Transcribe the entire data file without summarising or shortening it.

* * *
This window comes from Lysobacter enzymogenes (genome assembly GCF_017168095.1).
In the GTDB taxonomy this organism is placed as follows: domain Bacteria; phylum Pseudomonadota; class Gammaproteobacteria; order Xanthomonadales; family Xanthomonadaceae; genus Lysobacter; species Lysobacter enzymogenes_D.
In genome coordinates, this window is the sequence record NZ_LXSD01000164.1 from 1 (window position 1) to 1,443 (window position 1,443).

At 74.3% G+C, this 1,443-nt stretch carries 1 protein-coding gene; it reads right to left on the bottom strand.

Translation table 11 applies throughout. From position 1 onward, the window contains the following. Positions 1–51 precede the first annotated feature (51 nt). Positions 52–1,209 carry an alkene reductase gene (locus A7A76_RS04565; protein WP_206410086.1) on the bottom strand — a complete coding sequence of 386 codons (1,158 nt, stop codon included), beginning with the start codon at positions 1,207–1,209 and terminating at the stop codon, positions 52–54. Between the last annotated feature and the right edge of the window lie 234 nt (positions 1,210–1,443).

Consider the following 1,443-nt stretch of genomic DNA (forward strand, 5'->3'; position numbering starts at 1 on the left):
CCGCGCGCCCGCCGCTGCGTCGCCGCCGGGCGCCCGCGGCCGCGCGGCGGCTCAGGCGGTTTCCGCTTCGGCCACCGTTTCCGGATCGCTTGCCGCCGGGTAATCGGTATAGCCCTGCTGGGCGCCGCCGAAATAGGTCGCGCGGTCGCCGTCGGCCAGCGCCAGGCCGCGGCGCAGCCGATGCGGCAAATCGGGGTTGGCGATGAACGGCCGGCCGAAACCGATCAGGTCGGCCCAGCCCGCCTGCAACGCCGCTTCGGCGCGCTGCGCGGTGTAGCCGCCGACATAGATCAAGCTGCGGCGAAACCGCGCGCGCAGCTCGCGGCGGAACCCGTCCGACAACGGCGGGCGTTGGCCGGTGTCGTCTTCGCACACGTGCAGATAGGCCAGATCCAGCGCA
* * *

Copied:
This window comes from Lysobacter enzymogenes (genome assembly GCF_017168095.1).
In the GTDB taxonomy this organism is placed as follows: domain Bacteria; phylum Pseudomonadota; class Gammaproteobacteria; order Xanthomonadales; family Xanthomonadaceae; genus Lysobacter; species Lysobacter enzymogenes_D.
In genome coordinates, this window is the sequence record NZ_LXSD01000164.1 from 1 (window position 1) to 1,443 (window position 1,443).

At 74.3% G+C, this 1,443-nt stretch carries 1 protein-coding gene; it reads right to left on the bottom strand.

Translation table 11 applies throughout. From position 1 onward, the window contains the following. Positions 1–51 precede the first annotated feature (51 nt). Positions 52–1,209 carry an alkene reductase gene (locus A7A76_RS04565; protein WP_206410086.1) on the bottom strand — a complete coding sequence of 386 codons (1,158 nt, stop codon included), beginning with the start codon at positions 1,207–1,209 and terminating at the stop codon, positions 52–54. Between the last annotated feature and the right edge of the window lie 234 nt (positions 1,210–1,443).

Consider the following 1,443-nt stretch of genomic DNA (forward strand, 5'->3'; position numbering starts at 1 on the left):
CCGCGCGCCCGCCGCTGCGTCGCCGCCGGGCGCCCGCGGCCGCGCGGCGGCTCAGGCGGTTTCCGCTTCGGCCACCGTTTCCGGATCGCTTGCCGCCGGGTAATCGGTATAGCCCTGCTGGGCGCCGCCGAAATAGGTCGCGCGGTCGCCGTCGGCCAGCGCCAGGCCGCGGCGCAGCCGATGCGGCAAATCGGGGTTGGCGATGAACGGCCGGCCGAAACCGATCAGGTCGGCCCAGCCCGCCTGCAACGCCGCTTCGGCGCGCTGCGCGGTGTAGCCGCCGACATAGATCAAGCTGCGGCGAAACCGCGCGCGCAGCTCGCGGCGGAACCCGTCCGACAACGGCGGGCGTTGGCCGGTGTCGTCTTCGCACACGTGCAGATAGGCCAGATCCAGCGCA